I guess that’s true. There’s no other way of looking at it.

It’s an admission of guilt?

I’ve been somewhat selfish for most of my life. I’ve lived how I wanted to live, done what I wanted to do, when I wanted to do it, and nothing or nobody has stood in my way. I do things to excess, and through my forties and fifties I paid no thought to anything except having a good time. But it catches up with you. For the last ten years I’ve joked: “It’ll take more than death to kill me.” And now it’s fucking true. I did actually die. So I must be responsible – another heart attack will kill me.

And you feel bad about letting down the fans.

Obviously there’s guilt. This is nobody’s fault but my own. I know that people want to see Status Quo as they know Status Quo, which is Frame [Rossi] and me. I also really miss the camaraderie of the band, the roar of the crowd, the lights going down… But my life is more important. It’s a miracle I’m still here, and I’ve got to make the best of it.

How does it feel to be missing the shows?

I try not to think about it. I don’t look at the tour dates. I don’t go to the Quo site or the message boards because I know some people will have good things to say and others will be unhappy. I’d rather not know. But at around eight or nine o’clock it dawns that they [Quo] will be going on stage somewhere, and it’s something I’d rather not think about.

It sounds as though your heart’s broken.

Yeah. But I’ve got to learn to cope with it. I’m living a different life now. After Christmas, if I get the all‑clear – and I’m pretty sure I will – I’ll get on with making a solo album, maybe some shows midway through next year. There’s some material I’m very pleased with. I’m also going to do a book, because I’ve got one hell of a tale to tell. There’s still lots to look forward to, providing I look after myself.

It doesn’t sound like you’re going to return to Quo.

No. [I don’t think I really want to](http://teamrock.com/news/2016-10-26/parfitt-cant-bear-thought-of-seeing-status-quo-farewell-shows). In my heart I’m a rocker. I’ve always been. If I’m going to make music it’s got to rock. There would probably have been room for me if I decided I wanted to [carry on as a band member], but I’m not a great fan of the whole acoustic malarkey. What I am disappointed in is missing the last of the band’s electric shows.

Parfitt and Rossi: the heart and soul of Status Quo

Parfitt and Rossi: the heart and soul of Status Quo (Image credit: Getty Images)

It’s not exactly how you’d want to wrap up such a glorious era for the band.

No, it isn’t. Francis wanted to stop [touring electrically] anyway, which I didn’t agree with. Next year is fifty years of hits. That’s when we should have stopped. But once he digs his heels in, nobody can do anything about it. We could have rocked on a bit more, but this is nature’s way of telling me to take a breather – for now.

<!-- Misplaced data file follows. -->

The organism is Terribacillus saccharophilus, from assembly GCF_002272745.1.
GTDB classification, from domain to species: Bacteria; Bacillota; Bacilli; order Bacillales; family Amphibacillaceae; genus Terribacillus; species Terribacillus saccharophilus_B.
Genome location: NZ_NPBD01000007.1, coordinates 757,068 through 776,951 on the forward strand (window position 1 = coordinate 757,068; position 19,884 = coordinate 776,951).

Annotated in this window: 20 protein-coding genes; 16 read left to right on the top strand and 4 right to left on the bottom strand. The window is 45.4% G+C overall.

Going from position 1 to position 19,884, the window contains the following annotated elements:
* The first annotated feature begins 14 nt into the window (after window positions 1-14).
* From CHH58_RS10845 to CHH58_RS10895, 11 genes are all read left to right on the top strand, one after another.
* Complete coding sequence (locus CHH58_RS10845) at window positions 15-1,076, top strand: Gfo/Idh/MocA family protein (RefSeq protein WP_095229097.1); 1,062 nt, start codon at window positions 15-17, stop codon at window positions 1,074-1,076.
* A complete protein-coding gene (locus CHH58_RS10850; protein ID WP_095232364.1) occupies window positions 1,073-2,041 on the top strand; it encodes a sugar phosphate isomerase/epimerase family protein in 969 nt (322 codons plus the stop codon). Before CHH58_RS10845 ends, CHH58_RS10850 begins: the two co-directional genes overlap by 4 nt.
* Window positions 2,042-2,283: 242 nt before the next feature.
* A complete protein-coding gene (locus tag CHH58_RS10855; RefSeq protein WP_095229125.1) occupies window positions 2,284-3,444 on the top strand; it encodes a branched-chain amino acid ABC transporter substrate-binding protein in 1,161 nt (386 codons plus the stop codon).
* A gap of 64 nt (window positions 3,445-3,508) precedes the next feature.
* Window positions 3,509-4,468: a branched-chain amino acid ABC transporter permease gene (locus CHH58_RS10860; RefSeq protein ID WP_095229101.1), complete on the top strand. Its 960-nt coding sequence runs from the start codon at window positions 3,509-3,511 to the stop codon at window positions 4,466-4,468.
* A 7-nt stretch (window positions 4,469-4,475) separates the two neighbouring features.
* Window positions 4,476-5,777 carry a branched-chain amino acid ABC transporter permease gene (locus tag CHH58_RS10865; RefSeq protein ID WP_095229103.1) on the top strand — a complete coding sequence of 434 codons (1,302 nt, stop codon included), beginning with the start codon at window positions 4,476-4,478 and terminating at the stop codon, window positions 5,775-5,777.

Will you be attending any of the electric shows?

That wouldn’t be a good move. Some fans would think: “If you’re well enough to be here, then you’re well enough to play.” Plus, standing there in the audience… No, I don’t think I could do that.

Francis recently told Classic Rock that he was uncertain whether there could be a Parfitt-less Quo, but it sounded like he’s going to give it a go.

Francis will do what Francis will do. I shan’t say anything to the contrary because I don’t want any bad feeling. After fifty years of travelling the world together, that’s the very last thing I want.

In 2016 we lost Lemmy and David Bowie, among others. You knew Lemmy.

Lemmy was a good friend of mine, yeah. We had many, many good times together [chuckles].

Those tales could be a book in themselves?

That’s very true [laughs]. I knew David too, because we spent time with him when we were recording in Nassau. He was a lovely guy and such a great talent. And I joined them both – I was gone for three-and-a‑half minutes. But, like I said earlier, it’ll take more than death to kill me.

The Quo Army certainly send their best wishes for a good recovery.

That’s my priority. After Christmas I’ll be itching to do something – in the studio and on stage. I really do miss the stage.

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Dave Ling

Dave Ling was a co-founder of Classic Rock magazine. His words have appeared in a variety of music publications, including RAW, Kerrang!, Metal Hammer, Prog, Rock Candy, Fireworks and Sounds. Dave’s life was shaped in 1974 through the purchase of a copy of Sweet’s album ‘Sweet Fanny Adams’, along with early gig experiences from Status Quo, Rush, Iron Maiden, AC/DC, Yes and Queen. As a lifelong season ticket holder of Crystal Palace FC, he is completely incapable of uttering the word ‘Br***ton’.